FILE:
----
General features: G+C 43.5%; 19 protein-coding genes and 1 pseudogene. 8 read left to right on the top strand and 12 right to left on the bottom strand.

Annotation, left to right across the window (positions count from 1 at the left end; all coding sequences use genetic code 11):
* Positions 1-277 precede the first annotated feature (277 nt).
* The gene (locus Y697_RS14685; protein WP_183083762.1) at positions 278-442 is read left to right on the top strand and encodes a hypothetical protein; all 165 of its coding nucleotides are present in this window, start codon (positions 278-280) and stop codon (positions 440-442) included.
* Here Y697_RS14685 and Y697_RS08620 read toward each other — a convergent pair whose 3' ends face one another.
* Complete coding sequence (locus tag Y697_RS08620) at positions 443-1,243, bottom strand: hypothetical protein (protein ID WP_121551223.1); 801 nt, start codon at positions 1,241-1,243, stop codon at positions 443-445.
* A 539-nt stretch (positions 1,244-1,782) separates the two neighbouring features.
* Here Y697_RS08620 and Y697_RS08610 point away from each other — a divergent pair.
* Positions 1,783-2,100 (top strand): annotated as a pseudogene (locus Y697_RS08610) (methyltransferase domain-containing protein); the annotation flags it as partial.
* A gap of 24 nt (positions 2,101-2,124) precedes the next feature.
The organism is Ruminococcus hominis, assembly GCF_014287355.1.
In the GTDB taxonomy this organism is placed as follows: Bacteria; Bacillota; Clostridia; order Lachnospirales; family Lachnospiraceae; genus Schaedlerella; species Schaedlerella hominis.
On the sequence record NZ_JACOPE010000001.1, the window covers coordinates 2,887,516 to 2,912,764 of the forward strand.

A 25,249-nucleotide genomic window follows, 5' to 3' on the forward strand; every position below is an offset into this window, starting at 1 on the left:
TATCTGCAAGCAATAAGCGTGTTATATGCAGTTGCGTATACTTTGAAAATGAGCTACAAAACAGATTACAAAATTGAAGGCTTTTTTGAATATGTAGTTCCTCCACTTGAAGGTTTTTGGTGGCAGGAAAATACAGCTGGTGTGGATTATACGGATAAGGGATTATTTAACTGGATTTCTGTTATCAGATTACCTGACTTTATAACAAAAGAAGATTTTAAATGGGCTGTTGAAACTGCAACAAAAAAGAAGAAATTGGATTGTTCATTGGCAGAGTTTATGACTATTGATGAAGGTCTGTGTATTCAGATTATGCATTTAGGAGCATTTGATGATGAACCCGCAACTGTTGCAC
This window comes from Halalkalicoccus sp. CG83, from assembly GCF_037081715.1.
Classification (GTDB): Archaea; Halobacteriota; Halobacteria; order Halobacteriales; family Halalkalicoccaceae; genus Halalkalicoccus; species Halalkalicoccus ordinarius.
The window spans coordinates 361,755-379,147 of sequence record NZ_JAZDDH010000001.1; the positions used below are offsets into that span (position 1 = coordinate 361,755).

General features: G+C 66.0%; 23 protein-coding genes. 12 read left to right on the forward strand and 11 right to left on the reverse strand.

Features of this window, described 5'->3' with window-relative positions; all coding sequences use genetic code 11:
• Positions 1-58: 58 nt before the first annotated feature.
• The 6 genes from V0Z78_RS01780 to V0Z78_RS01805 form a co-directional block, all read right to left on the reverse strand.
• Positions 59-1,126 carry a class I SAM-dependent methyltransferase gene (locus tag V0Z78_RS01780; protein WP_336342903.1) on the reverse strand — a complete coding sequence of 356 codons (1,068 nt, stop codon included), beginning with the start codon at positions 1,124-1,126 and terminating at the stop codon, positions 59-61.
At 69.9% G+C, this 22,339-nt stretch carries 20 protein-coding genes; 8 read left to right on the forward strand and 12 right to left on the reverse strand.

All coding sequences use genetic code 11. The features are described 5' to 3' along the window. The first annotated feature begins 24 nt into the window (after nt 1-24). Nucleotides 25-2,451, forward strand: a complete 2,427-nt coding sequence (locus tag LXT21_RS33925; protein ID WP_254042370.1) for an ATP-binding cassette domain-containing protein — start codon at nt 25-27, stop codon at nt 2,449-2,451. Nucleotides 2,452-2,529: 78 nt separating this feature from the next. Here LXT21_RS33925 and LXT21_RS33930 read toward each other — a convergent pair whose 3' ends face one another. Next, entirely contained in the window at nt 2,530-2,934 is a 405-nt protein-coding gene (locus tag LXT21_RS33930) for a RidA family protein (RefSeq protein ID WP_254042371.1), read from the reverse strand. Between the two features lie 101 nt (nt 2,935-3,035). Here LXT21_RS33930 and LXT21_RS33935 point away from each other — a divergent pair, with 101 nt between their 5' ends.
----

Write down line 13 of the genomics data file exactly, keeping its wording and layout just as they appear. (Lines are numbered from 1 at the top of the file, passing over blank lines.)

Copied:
On the sequence record NZ_JACOPE010000001.1, the window covers coordinates 2,887,516 to 2,912,764 of the forward strand.